YEAR 2 LESSON TITLES AND DESCRIPTIONS FOR THE HIGH SCHOOL CURRICULUM:
Objectives and Learning Targets
Lesson One—Review of Acronym PATH
- Students will review the acronym PATH.
Students will review the definition of self-awareness and recognize its value in social and emotional learning.
- Students will practice resilience through sample decision-making scenarios that have more favorable outcomes when guided by PATH.
- Students will review how self-awareness, one component of PATH, empowers them to make confident decisions, minimize self-doubt, and communicate more effectively with others.
Lesson Two—The P in PATH, Purpose - My Purpose Board
- Students will review the meaning of the P in PATH–having a sense of Purpose in daily life–in other words, Purpose Now.
- Students will create a Purpose Board and explore the value in knowing one’s likes, abilities, interests, and strengths.
- Students will learn the connection between their Purpose Board and a sense of self-reliance, especially when faced with adversity and challenges in life.
- Students will learn the connection between their Purpose Board and a sense of empathy for others, knowing their own strengths if/when faced with an opportunity to help others.
Lesson Three—The A in PATH, Attitude - Positive Affirmations
- Students will review the A in PATH and learn there are strategies for initiating an attitude shift when needed for better mental and emotional health.
- Students will practice positive affirmations, learning how to replace negative self-talk for mental and emotional health management.
- Students will learn how Attitude is equivalent to perspective, which usually presents itself on a range or continuum. “Flipping” one’s attitude often means seeing another perspective or point of view.
- Students will explore how to use positive affirmations to change perspective when negative thoughts interfere with a person’s quality of life, or hold a person back from fulfilling individual goals or aspirations.
Lesson Four—The T in PATH, Team - Constructive Criticism and Positive Influencers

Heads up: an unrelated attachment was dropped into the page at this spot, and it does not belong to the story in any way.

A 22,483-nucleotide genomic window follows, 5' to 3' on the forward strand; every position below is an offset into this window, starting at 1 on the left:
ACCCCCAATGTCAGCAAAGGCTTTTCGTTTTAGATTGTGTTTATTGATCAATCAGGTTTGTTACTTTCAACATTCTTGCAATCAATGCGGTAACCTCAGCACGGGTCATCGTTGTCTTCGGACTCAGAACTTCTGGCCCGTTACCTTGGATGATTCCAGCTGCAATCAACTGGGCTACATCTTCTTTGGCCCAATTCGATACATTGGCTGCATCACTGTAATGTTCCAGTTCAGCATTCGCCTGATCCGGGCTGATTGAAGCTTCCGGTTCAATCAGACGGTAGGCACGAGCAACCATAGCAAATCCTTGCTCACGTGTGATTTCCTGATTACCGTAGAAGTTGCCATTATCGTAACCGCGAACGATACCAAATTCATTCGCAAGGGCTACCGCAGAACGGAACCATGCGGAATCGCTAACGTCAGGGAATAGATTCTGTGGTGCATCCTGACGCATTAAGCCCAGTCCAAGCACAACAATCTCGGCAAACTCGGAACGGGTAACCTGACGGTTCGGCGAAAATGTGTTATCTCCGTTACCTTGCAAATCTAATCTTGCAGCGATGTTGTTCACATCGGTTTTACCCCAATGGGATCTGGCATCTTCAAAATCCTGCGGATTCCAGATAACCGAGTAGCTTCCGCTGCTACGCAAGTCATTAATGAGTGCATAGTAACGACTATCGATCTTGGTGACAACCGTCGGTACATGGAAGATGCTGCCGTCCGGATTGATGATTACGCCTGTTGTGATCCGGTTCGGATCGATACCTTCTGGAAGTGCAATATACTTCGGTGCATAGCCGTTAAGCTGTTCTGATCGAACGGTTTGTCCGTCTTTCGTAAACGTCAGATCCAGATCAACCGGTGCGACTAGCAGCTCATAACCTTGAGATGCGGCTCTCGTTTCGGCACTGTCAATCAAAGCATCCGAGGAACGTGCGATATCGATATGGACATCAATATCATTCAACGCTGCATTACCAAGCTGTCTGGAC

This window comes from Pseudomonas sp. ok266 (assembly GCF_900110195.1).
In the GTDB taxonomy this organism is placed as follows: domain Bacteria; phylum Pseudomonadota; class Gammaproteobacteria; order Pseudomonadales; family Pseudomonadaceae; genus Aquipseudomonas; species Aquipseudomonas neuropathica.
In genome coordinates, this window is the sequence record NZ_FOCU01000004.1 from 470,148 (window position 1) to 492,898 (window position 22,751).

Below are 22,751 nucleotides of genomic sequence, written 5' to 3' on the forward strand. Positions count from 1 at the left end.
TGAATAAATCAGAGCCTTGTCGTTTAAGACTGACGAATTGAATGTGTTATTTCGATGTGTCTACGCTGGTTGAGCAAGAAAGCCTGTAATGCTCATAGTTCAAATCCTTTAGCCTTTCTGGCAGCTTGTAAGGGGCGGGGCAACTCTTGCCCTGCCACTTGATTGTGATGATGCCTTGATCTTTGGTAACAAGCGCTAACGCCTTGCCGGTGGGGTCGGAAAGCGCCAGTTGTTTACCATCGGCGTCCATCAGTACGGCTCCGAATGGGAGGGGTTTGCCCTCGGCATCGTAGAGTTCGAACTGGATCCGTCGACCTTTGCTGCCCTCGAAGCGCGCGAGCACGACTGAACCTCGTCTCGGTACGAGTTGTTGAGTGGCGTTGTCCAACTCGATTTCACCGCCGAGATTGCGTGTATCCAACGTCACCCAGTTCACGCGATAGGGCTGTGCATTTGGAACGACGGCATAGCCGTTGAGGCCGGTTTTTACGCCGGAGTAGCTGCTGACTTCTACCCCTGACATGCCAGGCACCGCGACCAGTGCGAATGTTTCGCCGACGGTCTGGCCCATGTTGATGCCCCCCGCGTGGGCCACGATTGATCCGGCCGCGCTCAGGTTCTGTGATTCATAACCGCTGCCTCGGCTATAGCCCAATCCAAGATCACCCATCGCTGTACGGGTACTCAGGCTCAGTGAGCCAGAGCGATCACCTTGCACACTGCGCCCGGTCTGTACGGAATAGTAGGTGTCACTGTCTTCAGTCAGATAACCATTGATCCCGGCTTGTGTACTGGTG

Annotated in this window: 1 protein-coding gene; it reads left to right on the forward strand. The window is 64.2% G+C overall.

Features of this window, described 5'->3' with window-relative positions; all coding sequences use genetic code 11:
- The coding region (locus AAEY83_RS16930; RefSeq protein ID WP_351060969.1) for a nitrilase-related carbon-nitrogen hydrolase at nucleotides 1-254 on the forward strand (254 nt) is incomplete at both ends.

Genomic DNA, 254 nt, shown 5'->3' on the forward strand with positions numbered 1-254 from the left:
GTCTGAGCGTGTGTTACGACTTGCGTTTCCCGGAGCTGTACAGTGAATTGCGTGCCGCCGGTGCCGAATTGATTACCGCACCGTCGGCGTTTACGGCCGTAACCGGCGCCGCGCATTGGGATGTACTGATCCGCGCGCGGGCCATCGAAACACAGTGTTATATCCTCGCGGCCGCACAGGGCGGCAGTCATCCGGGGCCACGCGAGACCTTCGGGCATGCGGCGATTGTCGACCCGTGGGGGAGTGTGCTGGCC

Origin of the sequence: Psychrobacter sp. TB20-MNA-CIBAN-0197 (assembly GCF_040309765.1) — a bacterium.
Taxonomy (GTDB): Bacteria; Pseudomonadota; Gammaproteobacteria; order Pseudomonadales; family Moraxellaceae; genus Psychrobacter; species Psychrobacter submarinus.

- Students will review the definition of Team, specifically the PITCrew Team, as it pertains to the T in PATH.
- Students will learn about strategies to help them differentiate between criticism that triggers shame, and constructive criticism that is supportive and part of the learning process.
- Students will recognize the need for self-awareness when others offer them feedback, positive or negative.
- Students will recognize the potential for influences on mental/emotional health due to social media’s role in our world.
Lesson Five—The H in PATH, Hope - The Power of Holding On
- Students will review the definition of Hope as it pertains to the H in PATH.
- Students will learn of the resources available to: a) survivors of a suicide attempt and b) the survivors of suicide loss (family/friends).
- Students will engage skills of empathy as they view the suicide survivor story of Meghan Miller.
- Students will review the power of asking for help if suicidal ideation becomes evident, for themselves or a friend/loved one, or a peer/co-worker who asks for help.
Lesson Six—The Power of PATH Review and Exit Survey
- Students will review The Power of PATH components that may serve them in their future management of mental and emotional health.
- Students will provide feedback for your instruction (Exit Survey/Final Test) regarding the PATH Curriculum’s many resources to support mental/emotional health and suicide awareness.
- Students will explore the current resources available toward overcoming stigma and taboo topics that culturally/historically have kept people from openly talking about mental and emotional health.
- Students will reflect on their understanding of the Power of PATH beyond the classroom and school.
NOTE: If your school is planning to use the Power of PATH as a multi-year curriculum, this outline encompasses year two only - the six fundamentals of the Power of PATH.
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